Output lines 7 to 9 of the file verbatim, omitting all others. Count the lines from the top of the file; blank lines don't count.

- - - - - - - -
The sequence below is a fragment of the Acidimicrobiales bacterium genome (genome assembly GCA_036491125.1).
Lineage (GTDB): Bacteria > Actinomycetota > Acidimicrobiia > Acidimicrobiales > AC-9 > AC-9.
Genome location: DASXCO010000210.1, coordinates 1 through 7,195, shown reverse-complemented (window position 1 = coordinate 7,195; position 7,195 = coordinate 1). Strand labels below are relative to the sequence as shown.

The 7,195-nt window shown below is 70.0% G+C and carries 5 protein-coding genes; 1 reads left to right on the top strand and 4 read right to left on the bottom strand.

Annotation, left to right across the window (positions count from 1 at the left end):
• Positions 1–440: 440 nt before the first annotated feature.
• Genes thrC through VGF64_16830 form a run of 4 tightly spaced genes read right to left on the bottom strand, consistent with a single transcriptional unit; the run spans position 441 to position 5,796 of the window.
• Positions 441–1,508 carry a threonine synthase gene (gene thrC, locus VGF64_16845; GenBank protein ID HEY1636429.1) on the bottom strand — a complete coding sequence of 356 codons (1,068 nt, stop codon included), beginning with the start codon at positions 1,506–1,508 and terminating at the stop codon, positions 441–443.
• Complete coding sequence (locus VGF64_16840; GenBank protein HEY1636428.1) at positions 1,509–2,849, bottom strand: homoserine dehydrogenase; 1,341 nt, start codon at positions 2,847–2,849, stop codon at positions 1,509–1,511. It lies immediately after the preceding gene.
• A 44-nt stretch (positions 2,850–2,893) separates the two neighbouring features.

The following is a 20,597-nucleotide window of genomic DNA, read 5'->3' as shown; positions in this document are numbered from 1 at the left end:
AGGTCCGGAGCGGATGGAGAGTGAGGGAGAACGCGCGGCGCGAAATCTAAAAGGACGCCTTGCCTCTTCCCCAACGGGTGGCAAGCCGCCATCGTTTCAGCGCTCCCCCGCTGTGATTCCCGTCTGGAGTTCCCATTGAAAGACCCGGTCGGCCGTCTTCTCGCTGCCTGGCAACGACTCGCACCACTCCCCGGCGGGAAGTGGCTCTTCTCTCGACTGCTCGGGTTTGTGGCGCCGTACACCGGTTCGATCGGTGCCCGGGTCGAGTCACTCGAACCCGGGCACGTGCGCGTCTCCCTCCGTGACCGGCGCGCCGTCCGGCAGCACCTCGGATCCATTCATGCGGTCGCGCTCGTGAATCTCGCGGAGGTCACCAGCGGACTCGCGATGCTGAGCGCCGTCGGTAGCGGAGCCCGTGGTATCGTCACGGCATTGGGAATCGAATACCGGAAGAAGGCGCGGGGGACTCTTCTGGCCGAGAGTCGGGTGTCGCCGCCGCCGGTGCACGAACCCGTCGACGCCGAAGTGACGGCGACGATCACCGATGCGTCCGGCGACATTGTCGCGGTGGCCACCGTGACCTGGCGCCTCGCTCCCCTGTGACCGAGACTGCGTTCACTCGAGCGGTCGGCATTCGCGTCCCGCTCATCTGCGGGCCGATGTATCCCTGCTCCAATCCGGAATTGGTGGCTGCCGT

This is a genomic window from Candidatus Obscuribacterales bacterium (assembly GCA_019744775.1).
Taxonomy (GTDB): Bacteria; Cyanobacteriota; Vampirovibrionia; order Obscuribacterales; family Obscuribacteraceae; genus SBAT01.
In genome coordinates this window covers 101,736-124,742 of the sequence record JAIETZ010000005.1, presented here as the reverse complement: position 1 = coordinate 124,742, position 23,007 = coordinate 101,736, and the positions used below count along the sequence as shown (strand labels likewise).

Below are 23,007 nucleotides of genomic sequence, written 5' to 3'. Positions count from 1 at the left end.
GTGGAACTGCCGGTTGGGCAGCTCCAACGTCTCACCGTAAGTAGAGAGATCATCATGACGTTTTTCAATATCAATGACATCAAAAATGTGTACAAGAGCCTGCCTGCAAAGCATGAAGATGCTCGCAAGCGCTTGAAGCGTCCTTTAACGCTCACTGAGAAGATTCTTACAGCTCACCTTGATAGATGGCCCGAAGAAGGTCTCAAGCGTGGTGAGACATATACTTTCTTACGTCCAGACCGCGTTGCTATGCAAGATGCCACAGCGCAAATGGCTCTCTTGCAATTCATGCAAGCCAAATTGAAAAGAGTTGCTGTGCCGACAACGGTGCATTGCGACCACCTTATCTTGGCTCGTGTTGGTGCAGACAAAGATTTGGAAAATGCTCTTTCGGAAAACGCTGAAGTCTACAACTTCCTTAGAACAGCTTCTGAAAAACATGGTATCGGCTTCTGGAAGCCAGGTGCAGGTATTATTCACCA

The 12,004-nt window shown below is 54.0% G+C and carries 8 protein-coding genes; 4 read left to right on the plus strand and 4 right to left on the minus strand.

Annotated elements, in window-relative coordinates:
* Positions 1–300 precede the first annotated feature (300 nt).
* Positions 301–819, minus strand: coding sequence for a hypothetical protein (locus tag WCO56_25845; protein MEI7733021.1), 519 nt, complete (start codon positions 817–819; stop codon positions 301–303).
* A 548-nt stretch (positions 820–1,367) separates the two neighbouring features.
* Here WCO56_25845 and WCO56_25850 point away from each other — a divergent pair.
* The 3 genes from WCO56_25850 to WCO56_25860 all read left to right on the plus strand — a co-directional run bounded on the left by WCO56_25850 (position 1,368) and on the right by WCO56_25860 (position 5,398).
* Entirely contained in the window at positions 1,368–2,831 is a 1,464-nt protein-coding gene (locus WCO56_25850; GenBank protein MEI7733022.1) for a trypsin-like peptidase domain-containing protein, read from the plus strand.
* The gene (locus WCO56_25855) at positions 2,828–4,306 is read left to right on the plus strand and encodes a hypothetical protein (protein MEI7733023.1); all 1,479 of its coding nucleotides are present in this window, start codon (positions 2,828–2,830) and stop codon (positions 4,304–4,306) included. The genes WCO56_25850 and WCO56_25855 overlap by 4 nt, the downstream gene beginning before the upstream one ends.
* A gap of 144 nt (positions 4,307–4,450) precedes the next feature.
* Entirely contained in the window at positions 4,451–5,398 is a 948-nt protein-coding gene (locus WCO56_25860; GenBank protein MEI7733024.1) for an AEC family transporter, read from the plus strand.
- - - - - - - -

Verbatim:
• Genes thrC through VGF64_16830 form a run of 4 tightly spaced genes read right to left on the bottom strand, consistent with a single transcriptional unit; the run spans position 441 to position 5,796 of the window.
• Positions 441–1,508 carry a threonine synthase gene (gene thrC, locus VGF64_16845; GenBank protein ID HEY1636429.1) on the bottom strand — a complete coding sequence of 356 codons (1,068 nt, stop codon included), beginning with the start codon at positions 1,506–1,508 and terminating at the stop codon, positions 441–443.
• Complete coding sequence (locus VGF64_16840; GenBank protein HEY1636428.1) at positions 1,509–2,849, bottom strand: homoserine dehydrogenase; 1,341 nt, start codon at positions 2,847–2,849, stop codon at positions 1,509–1,511. It lies immediately after the preceding gene.